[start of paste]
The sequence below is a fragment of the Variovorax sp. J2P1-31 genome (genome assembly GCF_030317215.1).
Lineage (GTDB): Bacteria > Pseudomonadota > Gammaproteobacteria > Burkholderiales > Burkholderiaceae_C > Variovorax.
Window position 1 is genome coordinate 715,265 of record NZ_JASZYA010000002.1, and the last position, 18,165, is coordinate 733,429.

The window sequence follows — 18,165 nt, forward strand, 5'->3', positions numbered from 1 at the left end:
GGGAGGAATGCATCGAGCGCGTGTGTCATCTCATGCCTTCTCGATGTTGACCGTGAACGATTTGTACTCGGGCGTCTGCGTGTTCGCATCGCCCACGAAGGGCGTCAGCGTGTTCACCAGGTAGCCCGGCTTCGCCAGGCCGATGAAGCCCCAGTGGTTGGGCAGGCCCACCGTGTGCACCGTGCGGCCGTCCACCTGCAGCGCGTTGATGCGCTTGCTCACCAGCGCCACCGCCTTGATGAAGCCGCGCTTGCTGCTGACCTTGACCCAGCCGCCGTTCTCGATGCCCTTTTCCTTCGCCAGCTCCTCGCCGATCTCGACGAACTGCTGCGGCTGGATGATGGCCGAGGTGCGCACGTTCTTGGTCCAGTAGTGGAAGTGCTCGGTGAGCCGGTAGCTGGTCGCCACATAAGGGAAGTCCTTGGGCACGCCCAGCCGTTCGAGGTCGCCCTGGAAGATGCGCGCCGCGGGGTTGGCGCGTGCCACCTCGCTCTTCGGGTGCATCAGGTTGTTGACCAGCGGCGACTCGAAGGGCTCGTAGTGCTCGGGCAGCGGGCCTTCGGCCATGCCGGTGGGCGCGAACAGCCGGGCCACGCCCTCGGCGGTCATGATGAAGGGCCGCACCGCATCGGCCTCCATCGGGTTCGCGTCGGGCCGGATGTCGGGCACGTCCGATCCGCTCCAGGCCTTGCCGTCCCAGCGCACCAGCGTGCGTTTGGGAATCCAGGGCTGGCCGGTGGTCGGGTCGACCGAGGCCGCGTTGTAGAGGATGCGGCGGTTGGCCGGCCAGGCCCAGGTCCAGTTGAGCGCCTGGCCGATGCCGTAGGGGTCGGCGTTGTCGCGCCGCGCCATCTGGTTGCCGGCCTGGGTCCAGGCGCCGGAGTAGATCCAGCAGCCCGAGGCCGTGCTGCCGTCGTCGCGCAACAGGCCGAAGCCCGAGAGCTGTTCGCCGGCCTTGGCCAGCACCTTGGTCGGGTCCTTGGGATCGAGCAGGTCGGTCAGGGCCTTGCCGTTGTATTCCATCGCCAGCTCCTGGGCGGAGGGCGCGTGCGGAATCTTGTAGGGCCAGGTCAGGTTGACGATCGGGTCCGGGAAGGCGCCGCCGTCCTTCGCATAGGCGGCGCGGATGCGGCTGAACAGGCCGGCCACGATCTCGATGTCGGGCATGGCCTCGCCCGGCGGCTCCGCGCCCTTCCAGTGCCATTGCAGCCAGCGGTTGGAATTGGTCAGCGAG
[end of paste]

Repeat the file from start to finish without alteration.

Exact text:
The sequence below is a fragment of the Variovorax sp. J2P1-31 genome (genome assembly GCF_030317215.1).
Lineage (GTDB): Bacteria > Pseudomonadota > Gammaproteobacteria > Burkholderiales > Burkholderiaceae_C > Variovorax.
Window position 1 is genome coordinate 715,265 of record NZ_JASZYA010000002.1, and the last position, 18,165, is coordinate 733,429.

The window sequence follows — 18,165 nt, forward strand, 5'->3', positions numbered from 1 at the left end:
GGGAGGAATGCATCGAGCGCGTGTGTCATCTCATGCCTTCTCGATGTTGACCGTGAACGATTTGTACTCGGGCGTCTGCGTGTTCGCATCGCCCACGAAGGGCGTCAGCGTGTTCACCAGGTAGCCCGGCTTCGCCAGGCCGATGAAGCCCCAGTGGTTGGGCAGGCCCACCGTGTGCACCGTGCGGCCGTCCACCTGCAGCGCGTTGATGCGCTTGCTCACCAGCGCCACCGCCTTGATGAAGCCGCGCTTGCTGCTGACCTTGACCCAGCCGCCGTTCTCGATGCCCTTTTCCTTCGCCAGCTCCTCGCCGATCTCGACGAACTGCTGCGGCTGGATGATGGCCGAGGTGCGCACGTTCTTGGTCCAGTAGTGGAAGTGCTCGGTGAGCCGGTAGCTGGTCGCCACATAAGGGAAGTCCTTGGGCACGCCCAGCCGTTCGAGGTCGCCCTGGAAGATGCGCGCCGCGGGGTTGGCGCGTGCCACCTCGCTCTTCGGGTGCATCAGGTTGTTGACCAGCGGCGACTCGAAGGGCTCGTAGTGCTCGGGCAGCGGGCCTTCGGCCATGCCGGTGGGCGCGAACAGCCGGGCCACGCCCTCGGCGGTCATGATGAAGGGCCGCACCGCATCGGCCTCCATCGGGTTCGCGTCGGGCCGGATGTCGGGCACGTCCGATCCGCTCCAGGCCTTGCCGTCCCAGCGCACCAGCGTGCGTTTGGGAATCCAGGGCTGGCCGGTGGTCGGGTCGACCGAGGCCGCGTTGTAGAGGATGCGGCGGTTGGCCGGCCAGGCCCAGGTCCAGTTGAGCGCCTGGCCGATGCCGTAGGGGTCGGCGTTGTCGCGCCGCGCCATCTGGTTGCCGGCCTGGGTCCAGGCGCCGGAGTAGATCCAGCAGCCCGAGGCCGTGCTGCCGTCGTCGCGCAACAGGCCGAAGCCCGAGAGCTGTTCGCCGGCCTTGGCCAGCACCTTGGTCGGGTCCTTGGGATCGAGCAGGTCGGTCAGGGCCTTGCCGTTGTATTCCATCGCCAGCTCCTGGGCGGAGGGCGCGTGCGGAATCTTGTAGGGCCAGGTCAGGTTGACGATCGGGTCCGGGAAGGCGCCGCCGTCCTTCGCATAGGCGGCGCGGATGCGGCTGAACAGGCCGGCCACGATCTCGATGTCGGGCATGGCCTCGCCCGGCGGCTCCGCGCCCTTCCAGTGCCATTGCAGCCAGCGGTTGGAATTGGTCAGCGAG